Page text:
Angelyn Francis on what to prioritize to nurse an ailing industry back to health
Read More Continue Reading A millennial’s perspective on the future of journalism
Journalists are among the many workers whose employment has become precarious in the transition to a digital economy. Their core values and the quality of the news are threatened as a result. The threat to our democracy is even greater. Decent work must be written into plans for Canada’s news media industry to create a responsible future
Read More Continue Reading Writing decent work into the future of news
The complainant, Jack Locke, thought that a story on the World at Six took sides in a running controversy over adding fluoride to drinking water. As a long-time opponent of fluoridation, he found that hard to swallow.
Read More Continue Reading CBC Ombudsperson: Fuss over fluoride
“Who – or what – will do journalism in this AI-enhanced and automated world, and how will they do it?”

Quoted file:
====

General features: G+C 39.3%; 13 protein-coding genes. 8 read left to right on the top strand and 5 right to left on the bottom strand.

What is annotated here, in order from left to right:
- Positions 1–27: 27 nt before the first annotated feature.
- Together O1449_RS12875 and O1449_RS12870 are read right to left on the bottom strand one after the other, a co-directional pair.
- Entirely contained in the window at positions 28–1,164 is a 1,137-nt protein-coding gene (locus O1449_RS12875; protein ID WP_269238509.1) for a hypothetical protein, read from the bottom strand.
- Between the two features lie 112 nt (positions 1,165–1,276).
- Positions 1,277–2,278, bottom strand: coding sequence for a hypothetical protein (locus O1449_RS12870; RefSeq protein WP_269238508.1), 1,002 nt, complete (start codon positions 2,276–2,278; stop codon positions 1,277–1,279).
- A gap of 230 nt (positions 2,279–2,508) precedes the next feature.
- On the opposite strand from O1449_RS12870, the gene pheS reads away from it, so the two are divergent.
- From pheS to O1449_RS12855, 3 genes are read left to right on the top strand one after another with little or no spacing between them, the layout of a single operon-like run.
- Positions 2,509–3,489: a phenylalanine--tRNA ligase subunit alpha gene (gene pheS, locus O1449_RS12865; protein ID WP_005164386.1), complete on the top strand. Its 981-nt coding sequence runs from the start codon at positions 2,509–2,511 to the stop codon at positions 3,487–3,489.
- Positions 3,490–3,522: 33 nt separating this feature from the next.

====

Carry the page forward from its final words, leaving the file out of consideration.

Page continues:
Read More Continue Reading Artificial-intelligence-enhanced journalism offers a glimpse of the future of the knowledge economy
Karen Pugliese on how to move forward (No token efforts please)
Read More Continue Reading Canadian newspapers had the tools and exposure to cover the MMIWG final report with the respect it deserved. They botched it anyway
How do democracies deal with disinformation that is indistinguishable from journalism?
Read More Continue Reading Operation Infektion 2.0? State-sponsored journalism and disinformation
Attitudes towards news media and consumption behaviour in Canada pose a sort of conundrum. In general, Canadians have a positive view of journalism and relatively high trust in media, but on the other hand, they are little inclined to pay for digital news sources.
Read More Continue Reading A paltry number of Canadians are paying for online news
Bill C-58 is in its final stages. What happens to the public’s right-to-know if it passes?
Read More Continue Reading Trudeau’s government continues to fall short on media’s access to information
The complainant, Justin Stayshyn, said radio coverage of a recent federal byelection not only bought into a conspiracy theory, it presented partisan spin as legitimate analysis. The dispute revolved around… Continue Reading CBC Ombudsperson: Who’s an “observer,” anyway?